export interface Env {
	// This makes our vector index methods available on env.MY_VECTOR_INDEX.*
	// e.g. env.MY_VECTOR_INDEX.insert() or .query()
	TUTORIAL_INDEX: VectorizeIndex;

// Sample vectors: 3 dimensions wide.
// Vectors from a machine-learning model are typically ~100 to 1536 dimensions
// wide (or wider still).
const sampleVectors: Array<VectorizeVector> = [
	{ id: '1', values: [32.4, 74.1, 3.2], metadata: { url: '/products/sku/13913913' } },
	{ id: '2', values: [15.1, 19.2, 15.8], metadata: { url: '/products/sku/10148191' } },
	{ id: '3', values: [0.16, 1.2, 3.8], metadata: { url: '/products/sku/97913813' } },
	{ id: '4', values: [75.1, 67.1, 29.9], metadata: { url: '/products/sku/418313' } },
	{ id: '5', values: [58.8, 6.7, 3.4], metadata: { url: '/products/sku/55519183' } },

export default {
	async fetch(request: Request, env: Env, ctx: ExecutionContext): Promise<Response> {
		if (new URL(request.url).pathname !== '/') {
			return new Response('', { status: 404 });
		// Insert some sample vectors into our index
		// In a real application, these vectors would be the output of a machine learning (ML) model,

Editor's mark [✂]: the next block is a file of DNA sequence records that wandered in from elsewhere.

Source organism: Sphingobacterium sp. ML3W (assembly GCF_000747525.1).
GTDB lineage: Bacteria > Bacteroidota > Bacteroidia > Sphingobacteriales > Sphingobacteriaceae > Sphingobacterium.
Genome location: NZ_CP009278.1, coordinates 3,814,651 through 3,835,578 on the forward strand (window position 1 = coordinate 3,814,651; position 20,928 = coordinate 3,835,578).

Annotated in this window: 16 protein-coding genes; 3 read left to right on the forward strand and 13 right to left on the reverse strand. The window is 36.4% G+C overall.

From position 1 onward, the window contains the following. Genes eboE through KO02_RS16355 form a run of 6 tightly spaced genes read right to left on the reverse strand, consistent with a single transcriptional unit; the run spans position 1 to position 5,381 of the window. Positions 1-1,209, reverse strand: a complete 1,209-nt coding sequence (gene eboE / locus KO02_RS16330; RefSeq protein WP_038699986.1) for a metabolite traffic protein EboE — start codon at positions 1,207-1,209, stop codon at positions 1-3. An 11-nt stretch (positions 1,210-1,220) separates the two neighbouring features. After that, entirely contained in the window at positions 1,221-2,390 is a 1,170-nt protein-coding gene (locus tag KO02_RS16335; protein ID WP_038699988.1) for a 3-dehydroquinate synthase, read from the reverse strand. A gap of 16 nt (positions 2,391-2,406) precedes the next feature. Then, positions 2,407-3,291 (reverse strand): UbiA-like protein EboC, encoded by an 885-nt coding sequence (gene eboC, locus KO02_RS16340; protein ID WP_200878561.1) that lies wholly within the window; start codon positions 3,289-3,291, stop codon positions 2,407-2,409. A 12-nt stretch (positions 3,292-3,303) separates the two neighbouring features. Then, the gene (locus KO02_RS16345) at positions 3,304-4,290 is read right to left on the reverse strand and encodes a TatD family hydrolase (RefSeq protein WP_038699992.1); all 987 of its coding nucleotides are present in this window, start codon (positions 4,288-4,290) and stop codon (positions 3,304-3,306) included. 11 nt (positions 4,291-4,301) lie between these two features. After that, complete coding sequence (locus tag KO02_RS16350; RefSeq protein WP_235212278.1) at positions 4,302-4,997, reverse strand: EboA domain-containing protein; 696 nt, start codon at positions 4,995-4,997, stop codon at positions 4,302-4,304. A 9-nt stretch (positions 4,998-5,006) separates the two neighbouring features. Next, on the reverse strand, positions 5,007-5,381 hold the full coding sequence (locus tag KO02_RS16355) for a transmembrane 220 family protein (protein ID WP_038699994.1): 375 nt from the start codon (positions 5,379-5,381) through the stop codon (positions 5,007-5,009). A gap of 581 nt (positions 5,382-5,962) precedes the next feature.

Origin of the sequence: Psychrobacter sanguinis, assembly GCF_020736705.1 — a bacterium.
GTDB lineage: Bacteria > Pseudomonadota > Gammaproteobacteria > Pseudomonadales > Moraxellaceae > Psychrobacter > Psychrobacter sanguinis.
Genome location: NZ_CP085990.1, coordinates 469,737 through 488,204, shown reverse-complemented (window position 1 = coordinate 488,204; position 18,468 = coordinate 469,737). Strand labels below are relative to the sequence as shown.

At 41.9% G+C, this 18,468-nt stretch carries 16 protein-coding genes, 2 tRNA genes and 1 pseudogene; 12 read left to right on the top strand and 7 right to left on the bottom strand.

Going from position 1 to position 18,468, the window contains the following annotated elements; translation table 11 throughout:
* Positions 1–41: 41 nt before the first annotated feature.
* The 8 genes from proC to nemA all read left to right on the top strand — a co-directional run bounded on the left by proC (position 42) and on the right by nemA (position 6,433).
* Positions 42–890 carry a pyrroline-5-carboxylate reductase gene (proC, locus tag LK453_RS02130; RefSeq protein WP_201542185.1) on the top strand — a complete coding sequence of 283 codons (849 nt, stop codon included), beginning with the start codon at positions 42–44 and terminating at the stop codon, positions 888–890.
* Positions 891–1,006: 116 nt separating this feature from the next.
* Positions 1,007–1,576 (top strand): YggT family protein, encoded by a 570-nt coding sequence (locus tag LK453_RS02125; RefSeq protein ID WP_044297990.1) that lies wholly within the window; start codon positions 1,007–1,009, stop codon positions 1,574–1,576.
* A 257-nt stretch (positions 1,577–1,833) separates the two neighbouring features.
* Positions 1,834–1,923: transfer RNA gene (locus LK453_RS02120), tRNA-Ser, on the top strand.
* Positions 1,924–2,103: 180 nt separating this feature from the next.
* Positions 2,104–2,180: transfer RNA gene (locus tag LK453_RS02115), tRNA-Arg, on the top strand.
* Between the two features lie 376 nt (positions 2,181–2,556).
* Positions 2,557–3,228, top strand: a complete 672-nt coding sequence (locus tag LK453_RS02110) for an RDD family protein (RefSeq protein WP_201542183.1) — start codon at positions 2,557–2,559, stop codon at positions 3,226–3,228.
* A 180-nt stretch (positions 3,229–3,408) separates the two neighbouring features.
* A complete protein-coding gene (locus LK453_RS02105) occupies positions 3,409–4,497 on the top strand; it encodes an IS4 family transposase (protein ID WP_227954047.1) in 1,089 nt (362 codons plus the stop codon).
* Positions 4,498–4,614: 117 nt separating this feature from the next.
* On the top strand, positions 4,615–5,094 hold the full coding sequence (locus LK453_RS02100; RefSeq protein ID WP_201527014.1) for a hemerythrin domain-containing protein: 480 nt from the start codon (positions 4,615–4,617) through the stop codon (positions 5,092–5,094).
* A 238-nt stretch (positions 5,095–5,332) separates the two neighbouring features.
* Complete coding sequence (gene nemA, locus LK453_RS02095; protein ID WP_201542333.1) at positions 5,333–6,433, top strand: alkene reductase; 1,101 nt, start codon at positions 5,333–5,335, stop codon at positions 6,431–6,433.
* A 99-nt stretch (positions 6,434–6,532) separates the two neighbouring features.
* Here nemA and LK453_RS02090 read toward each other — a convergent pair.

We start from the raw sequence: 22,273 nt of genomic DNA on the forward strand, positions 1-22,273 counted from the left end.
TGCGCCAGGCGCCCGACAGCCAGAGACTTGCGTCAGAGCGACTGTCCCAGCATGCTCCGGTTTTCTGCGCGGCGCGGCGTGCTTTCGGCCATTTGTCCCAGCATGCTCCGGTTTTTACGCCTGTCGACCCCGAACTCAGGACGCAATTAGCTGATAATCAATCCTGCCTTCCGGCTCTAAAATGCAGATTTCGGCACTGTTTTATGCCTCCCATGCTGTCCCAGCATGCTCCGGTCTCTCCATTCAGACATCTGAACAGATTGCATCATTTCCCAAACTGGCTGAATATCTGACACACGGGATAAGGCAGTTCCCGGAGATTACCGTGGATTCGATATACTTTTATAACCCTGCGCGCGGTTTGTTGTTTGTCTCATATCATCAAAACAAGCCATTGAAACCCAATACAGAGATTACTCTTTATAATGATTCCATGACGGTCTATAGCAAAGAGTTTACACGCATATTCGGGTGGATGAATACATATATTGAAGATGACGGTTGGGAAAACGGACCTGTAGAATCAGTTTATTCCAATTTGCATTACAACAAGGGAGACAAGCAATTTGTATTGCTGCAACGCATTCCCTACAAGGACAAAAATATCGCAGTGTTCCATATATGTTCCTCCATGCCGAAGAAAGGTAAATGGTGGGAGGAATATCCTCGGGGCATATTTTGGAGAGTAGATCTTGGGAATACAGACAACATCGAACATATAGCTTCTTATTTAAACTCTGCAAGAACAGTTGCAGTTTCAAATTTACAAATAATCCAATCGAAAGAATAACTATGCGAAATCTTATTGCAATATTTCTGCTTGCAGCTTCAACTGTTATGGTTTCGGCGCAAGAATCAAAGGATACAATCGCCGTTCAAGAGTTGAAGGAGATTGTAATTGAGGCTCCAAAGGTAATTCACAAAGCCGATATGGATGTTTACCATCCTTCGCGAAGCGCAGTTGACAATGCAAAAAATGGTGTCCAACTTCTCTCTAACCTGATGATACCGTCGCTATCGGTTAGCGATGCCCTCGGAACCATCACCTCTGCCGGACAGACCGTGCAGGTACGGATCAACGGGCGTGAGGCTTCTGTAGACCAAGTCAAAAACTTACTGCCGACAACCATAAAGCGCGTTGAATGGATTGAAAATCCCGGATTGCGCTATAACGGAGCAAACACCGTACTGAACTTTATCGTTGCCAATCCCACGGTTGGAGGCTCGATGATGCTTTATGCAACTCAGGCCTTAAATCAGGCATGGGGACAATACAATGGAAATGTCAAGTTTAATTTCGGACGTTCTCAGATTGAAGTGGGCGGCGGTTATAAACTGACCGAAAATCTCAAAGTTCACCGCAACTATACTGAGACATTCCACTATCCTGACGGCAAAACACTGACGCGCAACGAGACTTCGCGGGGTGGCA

// such as Workers AI, OpenAI, or Cohere.
		let inserted = await env.TUTORIAL_INDEX.insert(sampleVectors);

		// Log the number of IDs we successfully inserted`inserted ${inserted.count} vectors into the index`);

		// In a real application, we would take a user query - e.g. "durable
		// objects" - and transform it into a vector emebedding first.
		// In our example, we're going to construct a simple vector that should
		// match vector id #5
		let queryVector: Array<number> = [54.8, 5.5, 3.1];

		// Query our index and return the three (topK = 3) most similar vector
		// IDs with their similarity score.
		// By default, vector values are not returned, as in many cases the
		// vectorId and scores are sufficient to map the vector back to the
		// original content it represents.
		let matches = await env.TUTORIAL_INDEX.query(queryVector, { topK: 3, returnVectors: true });

		// We map over our results to find the most similar vector result.
		// Since our index uses the 'cosine' distance metric, scores will range
		// from 1 to -1.  A value of '1' means the vector is the same; the
		// closer to 1, the more similar. Values of -1 (least similar) and 0 (no
		// match).
		// let closestScore = 0;
		// let mostSimilarId = '';
		// => {
		// 	if (match.score > closestScore) {
		// 		closestScore = match.score;
		// 		mostSimilarId = match.vectorId;
		// 	}
		// });

		return Response.json({
			// This will return the closest vectors: we'll see that the vector
			// with id = 5 has the highest score (closest to 1.0) as the
			// distance between it and our query vector is the smallest.
			// Return the full set of matches so we can see the possible scores.
			matches: matches,

The code above is intentionally simple, but illustrates vector search at its core: we insert vectors into our database, and query it for vectors with the smallest distance to our query vector.